The news that Prince Harry and Meghan Markle are getting married wasn't exactly shocking, but some celebrities had priceless reactions.
TAXES ARE FOR THE LITTLE PEOPLE: Howie Carr: Whiny Ivies apoplectic over endowment tax. Ya think Harvard could afford $14 million? After all, their trust-funded professors and legacies are always loftily lecturing the rest of us about how we must pay our “fair share.” It’s an “investment in the future.” And this would be their […]
Trump’s choice for assistant health secretary for policy has a long association with the insurance industry.
The Israel Lobby : Time for a Second Edition Paul Craig Roberts A decade ago in 2007 John J. Mearsheimer, the R. Wendell Harrison Distinguished Service Professor of Political Science and codirector of the Program on International Security Policy at the University of Chicago, and Stephen M. Walt, the Robert and Renee Belfer Professor of… The post The Israel Lobby: Time for a Second Edition appeared first on PaulCraigRoberts.org.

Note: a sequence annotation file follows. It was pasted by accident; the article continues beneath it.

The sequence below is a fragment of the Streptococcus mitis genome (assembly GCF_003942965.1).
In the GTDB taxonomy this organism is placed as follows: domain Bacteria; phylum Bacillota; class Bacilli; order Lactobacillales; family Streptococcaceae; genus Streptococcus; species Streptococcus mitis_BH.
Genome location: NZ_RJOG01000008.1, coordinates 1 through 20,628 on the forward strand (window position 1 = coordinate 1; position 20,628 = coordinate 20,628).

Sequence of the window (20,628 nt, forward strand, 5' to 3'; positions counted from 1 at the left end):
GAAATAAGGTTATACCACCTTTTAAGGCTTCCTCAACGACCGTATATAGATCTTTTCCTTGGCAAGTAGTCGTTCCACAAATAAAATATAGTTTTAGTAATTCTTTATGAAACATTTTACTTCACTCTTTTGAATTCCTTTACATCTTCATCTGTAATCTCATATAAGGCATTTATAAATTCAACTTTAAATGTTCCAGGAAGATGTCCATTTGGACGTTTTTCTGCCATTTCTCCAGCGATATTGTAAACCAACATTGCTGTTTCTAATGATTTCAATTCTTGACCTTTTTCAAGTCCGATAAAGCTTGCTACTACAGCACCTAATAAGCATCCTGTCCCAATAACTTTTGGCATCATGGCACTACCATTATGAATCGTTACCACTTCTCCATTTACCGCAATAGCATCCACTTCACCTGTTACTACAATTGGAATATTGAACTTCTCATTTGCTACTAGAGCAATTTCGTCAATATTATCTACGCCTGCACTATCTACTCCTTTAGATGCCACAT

Roosevelt Room 3:05 P.M. EDT THE PRESIDENT: Well, thank you very much. Very exciting -- and exciting times at the White House. A lot of things happening that are so great for our country. I want to welcome Made in America Week. This is what we call Made in America --right here, and they’re all here. Some of the great business minds, businesses geniuses. Congratulations fellas, that’s not a bad statement. (Laughter.) But they’re right here with us, and I’ll tell you it’s an honor to have them. We’re continuing our celebration of American manufacturing, and it has been something very important to us -- Made in the USA, Made in America -- and our tribute to the skill, dedication, and grit of the American worker. We’re showcasing products from all around the country that are stamped with the beautiful letters "Made in the USA." Today I’m proud to welcome three more great companies -- we’ve had quite a few wonderful companies -- a little smaller generally speaking than yours, but every company is smaller than yours when you get right down to it to it -- to the White House for really a major announcement which you’ll be hearing: Merck, Pfizer, and Corning. These three companies are announcing that pharmaceutical glass packaging will now be made in America. That’s a big step. That’s a big statement. We’re very proud of that. Thank you very much, by the way. And I know they wouldn’t have done it under another administration. I feel confident. These companies have formed a groundbreaking partnership to create thousands of American manufacturing jobs with this innovative new product. It’s an incredible product. Merck, Pfizer, and Corning are coming together to create an advanced pharmaceutical glass packaging operations, which include an immediate investment of at least $500 million and the creation of nearly 1,000 new jobs -- and quickly. The initial investment will be spread across facilities in New York, New Jersey, and a new manufacturing plant in southeast of the United States -- they’re looking right now -- which Corning will be announcing in the coming months, and there’s some pretty good competition. I know they’re going to make a great deal. Eventually, the companies here today expect a total investment in this initiative to reach at least $4 billion and create some 4,000 American jobs. And it’s very innovative on top of it. This initiative will bring a key industry to our shores that for too long has been dominated by foreign countries. We’re moving more and more companies back into the United States, and they’re doing more and more of these products. And that would have been unheard of even a couple of years ago. These companies have achieved a breakthrough in pharmaceutical glass technology that will be used to store and deliver injectable drugs and vials and cartridges. This technology is not only great for American jobs and manufacturing, it’s great for patients who now will have access to safer medicines and vaccines. It’s also great for the healthcare workers who can administer the drugs -- makes it much, much safer for them and safely without having any problems and worrying about vial-breaking, which, as I understand, is a tremendous problem that we’re not going to have anymore. I know that Secretary Price and the FDA are committed to working with innovative companies like these. We have tremendous excitement going on at the FDA. Amazing things are happening there, and I think we’re going to be announcing some of them over the next two months. We’re going to be streamlining, as we have in other industries, regulations so that advancements can reach patients quickly. You’re going to see a big streamlining -- I think you already have. To a large extent, you already have. Very proud of that. I especially want to thank Ken Frazier, Ian Read, and Wendell Weeks -- so three of the great, great leaders of business in this country -- along with all the great people at Merck, Pfizer, and Corning for believing in America and the American workers. This announcement reflects a central theme of my administration that when we invest in America, it’s a win for our companies, our workers, and our nation as a whole. Every day, we are fighting to bring back our jobs, to restore our industry, and to put America first or, as you’ve heard, make America great again. That’s exactly what we’re doing. Some people have heard that expression. It’s been fairly well-used, I think. I want to thank you all for being here, and I want to thank you for your dedication to Made in America. Really appreciate it very much, and I’d like to have you say a few words. Come on up. Thank you. (Applause.) END 3:10 P.M. EDT